If you want to know more about the causes, the pathology and symptoms of COPD, head over to part 1 of our COPD blog post.
How is COPD Diagnosed?
COPD is typically diagnosed by examining the medical history of the patient, performing a physical exam, and completing a series of tests. The personal and medical history of a patient is recorded to determine any previous exposure to irritants or if a history of smoking exists. The physical exam will include listening to the lungs and heart and examining for swelling around feet and ankles. Lastly, a spirometry, or breathing test, is required to make a diagnosis of COPD. The test is non-invasive, measuring the amount of air that a patient can blow out of their lungs (volume) and how fast (flow). Spirometry detects COPD and the severity of the disease. A chest x-ray or CT scan might also be required to confirm the diagnosis of COPD. All patients who have been diagnosed with COPD should also undergo a blood test to be screened for the AAT genetic deficiency.
What are the treatment options of COPD?
COPD is a disease that relies on a combination of drugs and lifestyle changes to manage symptoms. For those patients who are still smoking, they can be enrolled in a smoking cessation program to help aid in quitting. There are also pulmonary rehabilitation programs to educate and demonstrate methods to improve breathing. Physical activity training is crucial to keep patients active while they are coping with the disease. Inhaled medicines such as bronchodilators and inhaled corticosteroids help to open the airways, aid in shortness of breath, and reduce the flare-ups that occur. Patients with COPD should remain up to date regarding vaccines, especially the flu vaccine since it will directly prevent infections in the lungs. In rare cases, patients have the potential to be treated with a surgical procedure such as a lung transplantation or a lung volume reduction surgery. Some important lifestyle changes that are key to managing symptoms include avoiding lung irritants and taking medications as advised. Lifespans and quality of life can be greatly affected by COPD if the disease is not treated as early as possible.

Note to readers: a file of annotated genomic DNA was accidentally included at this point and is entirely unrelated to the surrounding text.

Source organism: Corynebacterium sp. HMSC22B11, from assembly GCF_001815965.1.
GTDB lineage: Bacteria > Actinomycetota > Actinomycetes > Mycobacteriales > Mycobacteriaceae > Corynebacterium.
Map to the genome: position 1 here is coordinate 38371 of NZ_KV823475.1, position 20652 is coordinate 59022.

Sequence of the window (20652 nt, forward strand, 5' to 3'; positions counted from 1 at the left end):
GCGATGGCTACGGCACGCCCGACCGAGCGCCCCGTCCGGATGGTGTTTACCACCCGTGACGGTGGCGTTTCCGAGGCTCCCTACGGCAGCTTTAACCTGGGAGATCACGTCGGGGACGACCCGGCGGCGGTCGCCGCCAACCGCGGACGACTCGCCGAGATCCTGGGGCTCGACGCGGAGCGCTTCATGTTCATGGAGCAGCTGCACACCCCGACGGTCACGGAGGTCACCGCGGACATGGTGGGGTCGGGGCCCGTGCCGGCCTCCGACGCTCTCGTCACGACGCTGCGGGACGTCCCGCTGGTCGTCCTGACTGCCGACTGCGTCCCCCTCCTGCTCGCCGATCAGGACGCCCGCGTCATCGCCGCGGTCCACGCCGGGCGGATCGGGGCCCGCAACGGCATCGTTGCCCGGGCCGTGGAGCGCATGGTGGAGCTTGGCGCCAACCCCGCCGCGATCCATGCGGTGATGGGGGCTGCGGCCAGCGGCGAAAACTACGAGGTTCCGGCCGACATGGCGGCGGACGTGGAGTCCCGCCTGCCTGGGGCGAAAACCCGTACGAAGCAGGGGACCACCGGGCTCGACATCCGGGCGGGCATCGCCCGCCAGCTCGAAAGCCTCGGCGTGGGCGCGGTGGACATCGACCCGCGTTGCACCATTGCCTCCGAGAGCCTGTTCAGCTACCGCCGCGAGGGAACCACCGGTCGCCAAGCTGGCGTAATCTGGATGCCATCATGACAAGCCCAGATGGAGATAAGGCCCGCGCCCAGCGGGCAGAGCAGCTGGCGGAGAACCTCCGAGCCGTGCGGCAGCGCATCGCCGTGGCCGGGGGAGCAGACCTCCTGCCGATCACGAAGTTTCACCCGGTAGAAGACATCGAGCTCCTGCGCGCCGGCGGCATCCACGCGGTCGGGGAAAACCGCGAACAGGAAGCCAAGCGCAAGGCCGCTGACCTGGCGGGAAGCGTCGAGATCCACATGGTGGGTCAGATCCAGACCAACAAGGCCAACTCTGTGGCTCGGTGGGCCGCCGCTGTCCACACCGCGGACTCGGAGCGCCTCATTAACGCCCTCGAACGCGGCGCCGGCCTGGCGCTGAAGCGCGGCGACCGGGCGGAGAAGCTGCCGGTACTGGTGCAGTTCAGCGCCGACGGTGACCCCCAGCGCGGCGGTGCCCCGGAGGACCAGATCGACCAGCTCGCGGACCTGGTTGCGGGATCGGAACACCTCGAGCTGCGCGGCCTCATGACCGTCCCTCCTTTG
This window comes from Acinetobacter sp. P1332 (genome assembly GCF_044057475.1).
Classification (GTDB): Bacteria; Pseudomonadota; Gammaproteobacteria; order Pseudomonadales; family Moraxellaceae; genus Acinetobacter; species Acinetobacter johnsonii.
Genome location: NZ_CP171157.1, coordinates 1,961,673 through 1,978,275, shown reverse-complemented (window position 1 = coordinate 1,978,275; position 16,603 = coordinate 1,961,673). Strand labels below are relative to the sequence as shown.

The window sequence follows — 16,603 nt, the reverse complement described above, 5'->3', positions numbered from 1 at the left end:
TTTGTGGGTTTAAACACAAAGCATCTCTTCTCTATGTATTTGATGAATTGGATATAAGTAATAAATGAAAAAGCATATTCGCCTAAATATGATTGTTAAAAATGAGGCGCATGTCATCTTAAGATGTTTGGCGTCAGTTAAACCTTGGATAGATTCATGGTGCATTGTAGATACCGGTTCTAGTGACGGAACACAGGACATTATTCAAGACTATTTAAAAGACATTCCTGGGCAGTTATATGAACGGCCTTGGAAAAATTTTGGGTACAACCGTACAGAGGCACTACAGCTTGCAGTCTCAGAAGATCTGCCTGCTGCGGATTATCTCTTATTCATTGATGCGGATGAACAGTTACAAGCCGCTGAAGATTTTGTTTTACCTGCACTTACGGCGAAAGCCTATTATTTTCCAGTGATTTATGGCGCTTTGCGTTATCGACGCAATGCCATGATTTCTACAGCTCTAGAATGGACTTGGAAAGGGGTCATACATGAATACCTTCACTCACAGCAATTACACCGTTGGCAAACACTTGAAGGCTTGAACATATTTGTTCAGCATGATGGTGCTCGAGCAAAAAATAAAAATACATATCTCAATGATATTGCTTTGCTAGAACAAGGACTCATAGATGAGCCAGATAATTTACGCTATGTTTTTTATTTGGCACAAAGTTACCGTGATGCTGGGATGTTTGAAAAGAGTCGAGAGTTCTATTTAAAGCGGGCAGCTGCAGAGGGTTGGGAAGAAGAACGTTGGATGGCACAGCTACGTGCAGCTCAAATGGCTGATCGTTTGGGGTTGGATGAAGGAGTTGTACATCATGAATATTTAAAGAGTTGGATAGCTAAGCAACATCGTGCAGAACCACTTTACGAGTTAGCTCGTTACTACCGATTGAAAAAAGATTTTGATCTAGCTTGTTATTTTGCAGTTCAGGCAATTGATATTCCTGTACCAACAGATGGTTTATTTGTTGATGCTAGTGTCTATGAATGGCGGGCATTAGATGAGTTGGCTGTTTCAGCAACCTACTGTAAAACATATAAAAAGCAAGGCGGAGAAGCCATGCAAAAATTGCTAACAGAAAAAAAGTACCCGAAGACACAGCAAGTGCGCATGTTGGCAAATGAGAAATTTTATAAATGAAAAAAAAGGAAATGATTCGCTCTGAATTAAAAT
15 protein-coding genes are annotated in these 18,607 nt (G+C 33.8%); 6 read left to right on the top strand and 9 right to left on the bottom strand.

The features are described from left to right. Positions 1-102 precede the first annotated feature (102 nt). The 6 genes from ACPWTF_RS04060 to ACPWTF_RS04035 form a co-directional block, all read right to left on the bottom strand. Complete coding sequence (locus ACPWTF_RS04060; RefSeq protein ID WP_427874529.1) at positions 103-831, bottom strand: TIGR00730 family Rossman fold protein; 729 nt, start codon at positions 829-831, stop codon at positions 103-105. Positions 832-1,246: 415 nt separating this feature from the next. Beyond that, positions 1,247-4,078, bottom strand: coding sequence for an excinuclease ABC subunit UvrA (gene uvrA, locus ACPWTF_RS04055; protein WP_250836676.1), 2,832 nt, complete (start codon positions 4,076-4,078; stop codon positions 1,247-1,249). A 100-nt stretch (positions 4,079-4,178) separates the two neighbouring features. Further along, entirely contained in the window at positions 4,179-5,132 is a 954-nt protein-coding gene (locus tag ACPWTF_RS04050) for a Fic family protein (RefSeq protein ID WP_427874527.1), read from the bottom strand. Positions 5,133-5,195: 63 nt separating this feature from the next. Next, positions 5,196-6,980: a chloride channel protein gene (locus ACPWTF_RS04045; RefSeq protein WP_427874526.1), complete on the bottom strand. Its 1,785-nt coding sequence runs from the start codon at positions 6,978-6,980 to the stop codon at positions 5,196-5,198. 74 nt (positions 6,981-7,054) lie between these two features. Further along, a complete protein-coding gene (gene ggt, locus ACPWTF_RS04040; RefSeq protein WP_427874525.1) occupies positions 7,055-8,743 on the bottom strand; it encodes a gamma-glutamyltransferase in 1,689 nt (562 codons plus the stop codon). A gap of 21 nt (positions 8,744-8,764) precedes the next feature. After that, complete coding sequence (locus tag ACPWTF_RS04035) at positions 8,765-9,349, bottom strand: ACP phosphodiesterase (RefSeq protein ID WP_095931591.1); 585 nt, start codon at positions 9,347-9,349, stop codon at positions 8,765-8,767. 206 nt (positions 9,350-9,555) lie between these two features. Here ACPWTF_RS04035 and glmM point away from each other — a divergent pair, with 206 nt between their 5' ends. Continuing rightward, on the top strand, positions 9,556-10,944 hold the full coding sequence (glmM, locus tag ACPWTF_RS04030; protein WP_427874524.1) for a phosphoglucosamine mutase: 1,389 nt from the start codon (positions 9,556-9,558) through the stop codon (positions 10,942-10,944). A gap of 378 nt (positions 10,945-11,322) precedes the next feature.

The current treatment options for COPD are for managing symptoms of the disease. Since there is no cure for the disease, lung damage is irreversible as it progresses. When breathing, the lungs rely on natural elasticity in the bronchial tubes and air sacs to force air out of the body. Patients with COPD experience a loss of elasticity, causing air to become trapped in the lungs. DESTiNED, the technology platform of Elastrin, would provide the necessary help of mitigating symptoms related to COPD and emphysema. The platform uses a targeted therapy to deliver active agents, such as PGG, directly to the lungs of the patients with the goal of restoring elasticity in the air sacs. PGG have been shown to inhibit elastin degradation by proteases, stabilize elastin in cardiovascular tissues, and serve as inhibitors of oxidative stress, elastases (MMPs), and ECM. If DESTiNED is used in the early diagnosis of COPD, our therapy has a huge potential to prevent the deterioration of elasticity within the lungs, allowing for a higher quality of life for the patient.